An international leader in harnessing a patient's own stem cells to fight cancer and autoimmune diseases joined the faculty of the University of Wisconsin Carbone Cancer Center on September 1.
An international leader in harnessing a patient’s own stem cells to fight cancer and autoimmune diseases joined the faculty of the University of Wisconsin Carbone Cancer Center on September 1.
Dr. Jacques Galipeau came from the Winship Cancer Center at Emory University, where he founded the Emory Personalized Immunotherapy Center and launched clinical trials on autoimmune diseases including Crohn’s disease and graft-versus-host disease. Prior to that, he spent most of his career at McGill University in Montreal.
Galipeau is arriving just as University Hospital completes a $1 million addition to its Clinical Hematopoietic Cell Processing Laboratory (CHCPL), where Galipeau will join Dr. Peiman Hematti in creating therapies based on the patient’s own cells.
“Dr. Galipeau is internationally known as a translational researcher in immunology and cell-mediated therapies,” says Dr. Howard Bailey, UW Carbone Cancer Center director. “His coming to Madison will allow us to continue to expand and grow our abilities for immunologic-based research and therapies.”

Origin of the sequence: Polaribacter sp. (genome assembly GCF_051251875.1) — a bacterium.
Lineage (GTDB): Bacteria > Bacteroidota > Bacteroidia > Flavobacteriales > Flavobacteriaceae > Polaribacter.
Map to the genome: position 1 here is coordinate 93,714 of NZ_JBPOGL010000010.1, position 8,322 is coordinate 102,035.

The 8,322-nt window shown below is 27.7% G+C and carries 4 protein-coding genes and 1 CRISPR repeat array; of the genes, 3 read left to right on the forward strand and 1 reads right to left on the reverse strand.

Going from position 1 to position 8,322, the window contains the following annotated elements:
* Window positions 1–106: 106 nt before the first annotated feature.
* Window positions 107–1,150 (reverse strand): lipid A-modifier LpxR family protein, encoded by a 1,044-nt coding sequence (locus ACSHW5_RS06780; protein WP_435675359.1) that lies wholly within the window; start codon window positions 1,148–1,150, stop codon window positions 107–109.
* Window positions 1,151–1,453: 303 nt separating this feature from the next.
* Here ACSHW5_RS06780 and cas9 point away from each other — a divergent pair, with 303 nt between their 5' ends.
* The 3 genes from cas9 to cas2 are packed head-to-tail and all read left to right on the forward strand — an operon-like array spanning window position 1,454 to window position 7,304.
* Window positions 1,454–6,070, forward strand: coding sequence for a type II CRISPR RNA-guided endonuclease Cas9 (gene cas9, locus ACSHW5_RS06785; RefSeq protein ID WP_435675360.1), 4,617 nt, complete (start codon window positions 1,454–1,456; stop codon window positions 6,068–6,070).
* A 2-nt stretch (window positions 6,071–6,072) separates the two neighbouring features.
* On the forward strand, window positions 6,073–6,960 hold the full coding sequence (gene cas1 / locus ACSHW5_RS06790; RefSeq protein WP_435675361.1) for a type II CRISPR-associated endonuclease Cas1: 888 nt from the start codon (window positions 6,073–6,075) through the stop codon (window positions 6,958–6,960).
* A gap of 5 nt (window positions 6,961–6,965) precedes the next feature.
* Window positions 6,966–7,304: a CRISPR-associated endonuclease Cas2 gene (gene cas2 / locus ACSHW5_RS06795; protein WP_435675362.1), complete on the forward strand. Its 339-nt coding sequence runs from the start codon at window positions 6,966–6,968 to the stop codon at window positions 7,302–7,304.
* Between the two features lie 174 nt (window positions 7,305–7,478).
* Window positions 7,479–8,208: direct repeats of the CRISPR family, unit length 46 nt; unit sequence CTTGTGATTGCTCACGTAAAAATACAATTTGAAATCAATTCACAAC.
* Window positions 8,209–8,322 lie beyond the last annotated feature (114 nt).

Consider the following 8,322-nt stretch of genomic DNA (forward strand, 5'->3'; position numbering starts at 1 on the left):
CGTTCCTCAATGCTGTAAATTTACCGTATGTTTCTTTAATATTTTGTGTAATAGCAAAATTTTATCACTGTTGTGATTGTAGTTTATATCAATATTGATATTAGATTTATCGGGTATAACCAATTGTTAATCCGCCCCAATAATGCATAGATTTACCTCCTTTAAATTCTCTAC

Galipeau, who will be the first-ever assistant dean of therapeutics discovery and development in the UW School of Medicine and Public Health, says he was attracted to the Wisconsin job because of the strength of the research faculty, noting that many of them had “shovel-ready” products that are poised to move into human clinical trials.
“My goal is to bring to (our patients) clinical trials based on all the wonderful innovations in cell science that exist in the laboratories,” he says.
“I really like the concept, too, of the Wisconsin Idea; it’s very Canadian! (The idea of) public universities making a concerted effort to bring to the population the technologies it discovered in a way that can impact human lives. I really like that. I’m very impressed with the University of Wisconsin and how it promotes that.”
For more, see the interview with Galipeau on the UW Department of Medicine web site.